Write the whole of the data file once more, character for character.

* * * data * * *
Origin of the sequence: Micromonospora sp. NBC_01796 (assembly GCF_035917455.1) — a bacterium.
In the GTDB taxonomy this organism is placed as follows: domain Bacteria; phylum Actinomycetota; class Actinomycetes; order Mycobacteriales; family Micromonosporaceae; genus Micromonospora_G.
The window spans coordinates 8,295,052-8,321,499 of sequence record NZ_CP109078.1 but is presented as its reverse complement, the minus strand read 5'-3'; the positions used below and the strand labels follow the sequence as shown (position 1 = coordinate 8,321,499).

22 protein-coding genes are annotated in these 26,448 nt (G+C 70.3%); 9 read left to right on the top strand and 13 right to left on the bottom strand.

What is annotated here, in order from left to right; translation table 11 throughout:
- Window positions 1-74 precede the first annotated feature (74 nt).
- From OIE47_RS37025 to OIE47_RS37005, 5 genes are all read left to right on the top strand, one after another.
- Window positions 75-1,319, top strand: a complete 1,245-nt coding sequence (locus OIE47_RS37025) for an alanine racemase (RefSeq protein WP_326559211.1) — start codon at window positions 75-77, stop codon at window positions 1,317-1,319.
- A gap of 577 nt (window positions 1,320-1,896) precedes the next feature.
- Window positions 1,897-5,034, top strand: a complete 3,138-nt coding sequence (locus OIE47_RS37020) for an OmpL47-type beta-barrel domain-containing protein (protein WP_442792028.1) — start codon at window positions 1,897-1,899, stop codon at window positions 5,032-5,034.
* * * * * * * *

Origin of the sequence: Micromonospora sp. NBC_01796 (assembly GCF_035917455.1) — a bacterium.
In the GTDB taxonomy this organism is placed as follows: domain Bacteria; phylum Actinomycetota; class Actinomycetes; order Mycobacteriales; family Micromonosporaceae; genus Micromonospora_G.
The window spans coordinates 8,295,052-8,321,499 of sequence record NZ_CP109078.1 but is presented as its reverse complement, the minus strand read 5'-3'; the positions used below and the strand labels follow the sequence as shown (position 1 = coordinate 8,321,499).

22 protein-coding genes are annotated in these 26,448 nt (G+C 70.3%); 9 read left to right on the top strand and 13 right to left on the bottom strand.

What is annotated here, in order from left to right; translation table 11 throughout:
- Window positions 1-74 precede the first annotated feature (74 nt).
- From OIE47_RS37025 to OIE47_RS37005, 5 genes are all read left to right on the top strand, one after another.
- Window positions 75-1,319, top strand: a complete 1,245-nt coding sequence (locus OIE47_RS37025) for an alanine racemase (RefSeq protein WP_326559211.1) — start codon at window positions 75-77, stop codon at window positions 1,317-1,319.
- A gap of 577 nt (window positions 1,320-1,896) precedes the next feature.
- Window positions 1,897-5,034, top strand: a complete 3,138-nt coding sequence (locus OIE47_RS37020) for an OmpL47-type beta-barrel domain-containing protein (protein WP_442792028.1) — start codon at window positions 1,897-1,899, stop codon at window positions 5,032-5,034.